To maintain an action of tort for enticing away the plaintiff's wife and for loss of consortium it was not necessary to allege and prove infidelity on the part of the wife in which the defendant was a participant; evidence, warranting the jury in finding that the defendant was a rival for the affections of the plaintiff's wife and by his conduct had improperly induced her to leave the plaintiff and to deprive the plaintiff of her consortium, was sufficient.
TORT. Writ in the Superior Court dated March 22, 1943.
The case was tried before Morton, J.
R. B. Bowmar, for the defendant, submitted a brief.
G. N. Moushegian, for the plaintiff.
DOLAN, J. This is an action of tort for wrongfully enticing away the plaintiff's wife and for loss of consortium.
At the conclusion of the evidence the judge denied the defendant's motion for a directed verdict in his favor. The defendant duly excepted. The jury returned a verdict for the plaintiff.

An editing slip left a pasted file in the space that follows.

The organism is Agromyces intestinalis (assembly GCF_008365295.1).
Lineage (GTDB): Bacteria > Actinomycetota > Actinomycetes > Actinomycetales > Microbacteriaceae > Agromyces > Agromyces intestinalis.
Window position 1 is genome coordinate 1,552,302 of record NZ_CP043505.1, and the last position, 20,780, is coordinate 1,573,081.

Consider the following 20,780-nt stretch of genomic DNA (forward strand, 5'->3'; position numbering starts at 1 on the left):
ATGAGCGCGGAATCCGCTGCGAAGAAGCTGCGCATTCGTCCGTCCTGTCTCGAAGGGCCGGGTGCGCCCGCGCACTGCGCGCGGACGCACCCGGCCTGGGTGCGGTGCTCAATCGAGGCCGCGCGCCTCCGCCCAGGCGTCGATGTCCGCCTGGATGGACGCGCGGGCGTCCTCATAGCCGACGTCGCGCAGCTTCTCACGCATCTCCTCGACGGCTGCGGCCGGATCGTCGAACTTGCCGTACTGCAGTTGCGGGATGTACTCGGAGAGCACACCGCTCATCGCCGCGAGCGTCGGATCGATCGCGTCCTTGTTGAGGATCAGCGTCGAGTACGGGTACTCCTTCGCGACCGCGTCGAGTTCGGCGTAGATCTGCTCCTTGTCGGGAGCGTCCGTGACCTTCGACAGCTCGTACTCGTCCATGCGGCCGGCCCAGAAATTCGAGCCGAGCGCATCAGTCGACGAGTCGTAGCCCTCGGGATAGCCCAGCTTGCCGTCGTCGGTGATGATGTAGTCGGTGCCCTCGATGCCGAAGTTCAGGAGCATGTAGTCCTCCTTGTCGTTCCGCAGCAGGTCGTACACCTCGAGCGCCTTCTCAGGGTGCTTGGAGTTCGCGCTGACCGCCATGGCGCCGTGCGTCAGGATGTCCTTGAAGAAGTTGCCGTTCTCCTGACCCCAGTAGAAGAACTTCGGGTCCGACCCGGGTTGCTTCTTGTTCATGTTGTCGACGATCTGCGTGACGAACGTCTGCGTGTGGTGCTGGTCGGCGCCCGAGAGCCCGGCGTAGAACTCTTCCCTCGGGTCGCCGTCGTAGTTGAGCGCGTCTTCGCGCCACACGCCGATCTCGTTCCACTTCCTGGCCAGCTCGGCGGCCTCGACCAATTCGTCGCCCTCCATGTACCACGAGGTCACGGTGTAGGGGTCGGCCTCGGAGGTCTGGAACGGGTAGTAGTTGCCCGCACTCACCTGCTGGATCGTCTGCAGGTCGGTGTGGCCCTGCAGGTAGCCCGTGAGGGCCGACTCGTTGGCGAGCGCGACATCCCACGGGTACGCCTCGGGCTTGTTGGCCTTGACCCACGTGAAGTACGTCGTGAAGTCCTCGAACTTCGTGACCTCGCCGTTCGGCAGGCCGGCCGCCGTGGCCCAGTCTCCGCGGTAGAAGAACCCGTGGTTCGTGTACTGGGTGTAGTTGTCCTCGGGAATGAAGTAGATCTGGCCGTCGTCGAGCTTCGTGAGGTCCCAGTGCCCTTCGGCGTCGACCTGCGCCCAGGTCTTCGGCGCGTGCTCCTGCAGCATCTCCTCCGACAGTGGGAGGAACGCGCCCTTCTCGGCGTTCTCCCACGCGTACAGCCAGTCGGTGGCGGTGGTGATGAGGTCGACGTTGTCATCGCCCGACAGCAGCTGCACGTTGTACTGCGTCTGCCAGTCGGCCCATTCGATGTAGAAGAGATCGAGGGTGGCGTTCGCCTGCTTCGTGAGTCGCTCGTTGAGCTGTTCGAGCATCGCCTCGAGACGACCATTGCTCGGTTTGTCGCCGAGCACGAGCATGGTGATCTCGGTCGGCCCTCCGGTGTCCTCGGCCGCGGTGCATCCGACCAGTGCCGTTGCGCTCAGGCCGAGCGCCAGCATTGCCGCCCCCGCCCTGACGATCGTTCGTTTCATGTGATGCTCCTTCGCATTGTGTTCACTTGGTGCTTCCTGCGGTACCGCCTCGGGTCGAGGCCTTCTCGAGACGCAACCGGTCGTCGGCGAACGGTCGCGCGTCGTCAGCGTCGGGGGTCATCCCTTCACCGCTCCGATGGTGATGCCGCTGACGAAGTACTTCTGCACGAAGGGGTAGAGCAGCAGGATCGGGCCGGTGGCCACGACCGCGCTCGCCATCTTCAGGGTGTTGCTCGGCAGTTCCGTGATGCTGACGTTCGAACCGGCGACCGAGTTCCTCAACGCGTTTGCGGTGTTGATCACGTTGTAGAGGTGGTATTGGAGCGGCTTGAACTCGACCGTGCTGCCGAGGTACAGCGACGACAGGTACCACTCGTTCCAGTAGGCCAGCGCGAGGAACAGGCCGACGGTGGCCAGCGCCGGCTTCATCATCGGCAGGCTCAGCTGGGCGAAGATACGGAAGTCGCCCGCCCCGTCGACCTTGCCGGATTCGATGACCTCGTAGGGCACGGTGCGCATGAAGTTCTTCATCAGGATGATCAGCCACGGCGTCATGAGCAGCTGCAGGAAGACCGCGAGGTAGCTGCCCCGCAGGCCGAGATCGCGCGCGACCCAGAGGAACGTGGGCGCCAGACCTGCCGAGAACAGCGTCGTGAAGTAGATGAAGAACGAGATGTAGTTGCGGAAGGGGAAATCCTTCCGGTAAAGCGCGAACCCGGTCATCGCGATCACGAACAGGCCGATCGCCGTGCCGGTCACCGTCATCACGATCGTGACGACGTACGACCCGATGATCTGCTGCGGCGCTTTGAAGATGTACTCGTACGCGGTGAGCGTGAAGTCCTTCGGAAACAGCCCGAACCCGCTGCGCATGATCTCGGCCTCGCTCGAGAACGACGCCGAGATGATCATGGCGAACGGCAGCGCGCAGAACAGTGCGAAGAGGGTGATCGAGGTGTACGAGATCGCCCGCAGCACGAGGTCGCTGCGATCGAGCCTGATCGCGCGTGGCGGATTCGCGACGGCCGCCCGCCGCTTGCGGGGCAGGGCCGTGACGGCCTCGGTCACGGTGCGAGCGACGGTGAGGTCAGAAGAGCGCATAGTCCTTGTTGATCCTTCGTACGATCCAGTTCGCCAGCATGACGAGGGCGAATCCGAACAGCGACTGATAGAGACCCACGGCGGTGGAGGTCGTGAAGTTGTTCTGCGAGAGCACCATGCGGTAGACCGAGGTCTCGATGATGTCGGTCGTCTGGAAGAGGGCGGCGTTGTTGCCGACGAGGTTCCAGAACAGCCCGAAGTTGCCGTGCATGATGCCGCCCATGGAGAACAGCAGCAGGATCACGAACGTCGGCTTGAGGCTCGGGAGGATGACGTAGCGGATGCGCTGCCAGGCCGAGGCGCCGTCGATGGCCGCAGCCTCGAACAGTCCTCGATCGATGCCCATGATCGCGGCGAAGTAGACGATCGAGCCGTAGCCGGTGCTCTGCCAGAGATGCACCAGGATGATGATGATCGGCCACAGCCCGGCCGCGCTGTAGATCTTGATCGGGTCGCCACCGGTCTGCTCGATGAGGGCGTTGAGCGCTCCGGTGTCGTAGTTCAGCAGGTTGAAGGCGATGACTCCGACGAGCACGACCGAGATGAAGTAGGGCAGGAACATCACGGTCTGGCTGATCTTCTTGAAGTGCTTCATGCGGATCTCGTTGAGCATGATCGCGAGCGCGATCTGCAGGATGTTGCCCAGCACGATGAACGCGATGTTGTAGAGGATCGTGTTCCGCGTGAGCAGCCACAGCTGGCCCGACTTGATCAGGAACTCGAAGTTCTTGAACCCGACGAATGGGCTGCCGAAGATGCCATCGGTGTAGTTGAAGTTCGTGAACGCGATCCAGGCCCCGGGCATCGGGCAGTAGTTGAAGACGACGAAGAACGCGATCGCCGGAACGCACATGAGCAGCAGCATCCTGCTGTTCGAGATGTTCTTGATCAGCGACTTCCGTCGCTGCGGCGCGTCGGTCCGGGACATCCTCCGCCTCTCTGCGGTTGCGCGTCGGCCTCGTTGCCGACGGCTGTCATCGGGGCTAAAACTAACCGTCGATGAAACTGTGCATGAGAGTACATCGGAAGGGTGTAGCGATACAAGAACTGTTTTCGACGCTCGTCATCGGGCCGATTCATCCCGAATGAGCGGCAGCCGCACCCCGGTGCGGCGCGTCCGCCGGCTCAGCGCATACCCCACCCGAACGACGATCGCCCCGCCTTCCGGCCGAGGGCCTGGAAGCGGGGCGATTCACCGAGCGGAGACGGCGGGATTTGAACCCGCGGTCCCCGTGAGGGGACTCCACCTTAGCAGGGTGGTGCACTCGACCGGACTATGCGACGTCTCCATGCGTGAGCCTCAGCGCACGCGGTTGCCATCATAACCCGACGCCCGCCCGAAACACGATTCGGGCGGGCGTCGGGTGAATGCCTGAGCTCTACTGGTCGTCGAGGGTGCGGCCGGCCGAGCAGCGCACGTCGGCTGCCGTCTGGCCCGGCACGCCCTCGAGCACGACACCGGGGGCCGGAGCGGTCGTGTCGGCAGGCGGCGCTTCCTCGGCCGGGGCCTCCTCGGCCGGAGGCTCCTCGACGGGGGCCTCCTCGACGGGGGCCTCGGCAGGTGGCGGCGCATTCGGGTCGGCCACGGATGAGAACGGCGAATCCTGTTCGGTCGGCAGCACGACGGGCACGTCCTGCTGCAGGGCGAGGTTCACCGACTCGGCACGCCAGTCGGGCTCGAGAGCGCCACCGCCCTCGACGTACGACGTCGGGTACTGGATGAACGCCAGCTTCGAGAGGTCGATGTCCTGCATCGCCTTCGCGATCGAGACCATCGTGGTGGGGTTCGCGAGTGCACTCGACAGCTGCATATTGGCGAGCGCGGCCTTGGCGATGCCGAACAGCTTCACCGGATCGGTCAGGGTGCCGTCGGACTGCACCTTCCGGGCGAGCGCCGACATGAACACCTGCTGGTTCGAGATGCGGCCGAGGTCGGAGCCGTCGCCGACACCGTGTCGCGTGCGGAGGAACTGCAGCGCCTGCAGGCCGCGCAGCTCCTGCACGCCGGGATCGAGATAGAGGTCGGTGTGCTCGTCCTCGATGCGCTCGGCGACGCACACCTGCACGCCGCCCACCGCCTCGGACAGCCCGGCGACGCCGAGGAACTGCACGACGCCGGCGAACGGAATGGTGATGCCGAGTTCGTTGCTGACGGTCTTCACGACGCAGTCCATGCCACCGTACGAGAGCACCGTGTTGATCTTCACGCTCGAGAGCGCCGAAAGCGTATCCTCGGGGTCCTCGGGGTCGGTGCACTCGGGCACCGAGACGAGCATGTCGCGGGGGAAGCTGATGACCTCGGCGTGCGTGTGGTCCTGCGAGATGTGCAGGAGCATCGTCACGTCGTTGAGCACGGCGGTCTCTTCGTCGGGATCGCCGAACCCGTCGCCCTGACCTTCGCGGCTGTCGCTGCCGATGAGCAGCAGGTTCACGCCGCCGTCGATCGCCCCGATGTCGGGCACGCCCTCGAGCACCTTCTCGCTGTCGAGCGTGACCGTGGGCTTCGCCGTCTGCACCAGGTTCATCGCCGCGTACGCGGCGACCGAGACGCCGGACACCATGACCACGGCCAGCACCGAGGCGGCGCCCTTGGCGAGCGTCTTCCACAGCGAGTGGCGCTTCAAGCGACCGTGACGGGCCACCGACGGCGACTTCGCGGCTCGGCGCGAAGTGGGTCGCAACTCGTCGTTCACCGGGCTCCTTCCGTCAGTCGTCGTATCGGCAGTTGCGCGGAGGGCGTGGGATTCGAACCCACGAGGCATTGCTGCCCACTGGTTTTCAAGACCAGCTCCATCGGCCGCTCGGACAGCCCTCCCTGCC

The evidence would have warranted the jury in finding the following facts. The plaintiff married Stavroula Mariolis on January 4, 1939. They lived together happily until about December 15, 1942. At that time the attitude of his wife toward the plaintiff changed. She became cold toward him. He found at that time a telegram in her pocketbook which read as follows: "Please call at once 2174. Bill" (the defendant). The plaintiff discovered that she was making curtains for the defendant and chided her for so doing. On December 31, the plaintiff and his wife were invited by the defendant to visit him at Ayer for a New Year's eve party. They accepted. The plaintiff retired early, his wife remaining downstairs in the defendant's spa. Awakening at twelve midnight the plaintiff went downstairs and found his wife in the spa seated at a counter. She declined to go to bed and the plaintiff once more retired. He awoke at about 3 A.M., went downstairs, and saw his wife in the kitchen. She was leaning against the wall, and the defendant was leaning against her "so close in an amorous way with his back towards the plaintiff." Seeing the plaintiff, his wife pushed the defendant away and the latter left the room. The plaintiff rebuked his wife. The plaintiff, his wife and the defendant returned to Cambridge the next day. The following day the plaintiff told his wife that he was going to New York. His wife packed his valise and he left the house at about 9 A.M. He "hung around in the vicinity." About 1 P.M. his wife came out of the house, walked along and made a phone call, and after a time the defendant approached and embraced her in the "public" street, and they walked away and as they proceeded the defendant had his arm around the waist of the plaintiff's wife. The plaintiff followed them for a while but finally lost sight of them. His wife did not come home that afternoon or work that night. (Her working hours were from 10 P.M. to 6 A.M.) She did not return the next morning, and